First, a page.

I have written before on how ordinary the performance is of over hyped hedge fund industry and how the only people involved who get rich are the managers. It seems that the same thing can be said of venture capital investments.
The following is the executive summary of the Kaufman Foundations report on venture investing
Venture capital (VC) has delivered poor returns for more than a decade. VC returns haven’t significantly outperformed the public market since the late 1990s, and, since 1997, less cash has been returned to investors than has been invested in VC. Speculation among industry insiders is that the VC model is broken, despite occasional high-profile successes like Groupon, Zynga, LinkedIn, and Facebook in recent years.
The Kauffman Foundation investment team analyzed our twenty-year history of venture investing experience in nearly 100 VC funds with some of the most notable and exclusive partnership “brands” and concluded that the Limited Partner (LP) investment model is broken. Limited Partners—foundations, endowments, and state pension fund—invest too much capital in underperforming venture capital funds on frequently mis-aligned terms.
Our research suggests that investors like us succumb time and again to narrative fallacies, a well-studied behavioral finance bias. We found in our own portfolio that:
Only twenty of 100 venture funds generated returns that beat a public-market equivalent by more than 3 percent annually, and half of those began investing prior to 1995.
The majority of funds—sixty-two out of 100—failed to exceed returns available from the public markets, after fees and carry were paid.
There is not consistent evidence of a J-curve in venture investing since 1997; the typical Kauffman Foundation venture fund reported peak internal rates of return (IRRs) and investment multiples early in a fund’s life (while still in the typical sixty-month investment period), followed by serial fundraising in month twenty-seven.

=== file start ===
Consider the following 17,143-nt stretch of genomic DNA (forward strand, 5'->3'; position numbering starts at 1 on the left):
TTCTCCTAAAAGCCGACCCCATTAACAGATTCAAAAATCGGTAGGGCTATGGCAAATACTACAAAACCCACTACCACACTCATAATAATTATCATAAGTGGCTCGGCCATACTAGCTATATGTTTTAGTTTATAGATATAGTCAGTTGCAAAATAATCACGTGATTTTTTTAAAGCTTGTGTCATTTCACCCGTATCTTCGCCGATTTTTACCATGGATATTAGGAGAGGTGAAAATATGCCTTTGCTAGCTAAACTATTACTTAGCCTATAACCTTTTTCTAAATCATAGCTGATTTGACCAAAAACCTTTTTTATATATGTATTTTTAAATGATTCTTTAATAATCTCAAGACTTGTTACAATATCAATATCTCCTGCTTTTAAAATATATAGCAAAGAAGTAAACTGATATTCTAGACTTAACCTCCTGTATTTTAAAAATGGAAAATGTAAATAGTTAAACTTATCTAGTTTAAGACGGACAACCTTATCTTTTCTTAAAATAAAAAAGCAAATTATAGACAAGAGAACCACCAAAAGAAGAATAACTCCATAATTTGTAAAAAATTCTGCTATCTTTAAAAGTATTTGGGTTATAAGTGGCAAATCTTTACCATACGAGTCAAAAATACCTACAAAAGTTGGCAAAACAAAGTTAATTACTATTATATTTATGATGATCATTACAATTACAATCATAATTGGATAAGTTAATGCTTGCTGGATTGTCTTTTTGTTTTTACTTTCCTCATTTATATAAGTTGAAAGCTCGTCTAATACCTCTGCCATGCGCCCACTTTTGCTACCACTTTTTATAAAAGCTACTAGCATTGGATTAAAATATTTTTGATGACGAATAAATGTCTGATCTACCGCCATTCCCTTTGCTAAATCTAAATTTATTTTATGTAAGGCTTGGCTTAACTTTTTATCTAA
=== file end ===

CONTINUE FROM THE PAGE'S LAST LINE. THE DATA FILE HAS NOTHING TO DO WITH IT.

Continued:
Only four of thirty venture capital funds with committed capital of more than $400 million delivered returns better than those available from a publicly traded small cap common stock index.
Of eighty-eight venture funds in our sample, sixty-six failed to deliver expected venture rates of return in the first twenty-seven months (prior to serial fundraises). The cumulative effect of fees, carry, and the uneven nature of venture investing ultimately left us with sixty-nine funds (78 percent) that did not achieve returns sufficient to reward us for patient, expensive, longterm investing.
Investment committees and trustees should shoulder blame for the broken LP investment model, as they have created the conditions for the chronic misallocation of capital. …
From a behavioural perspective the question needs to be asked as to why the uber wealthy continually seek out investment vehicles that deliver sub par returns.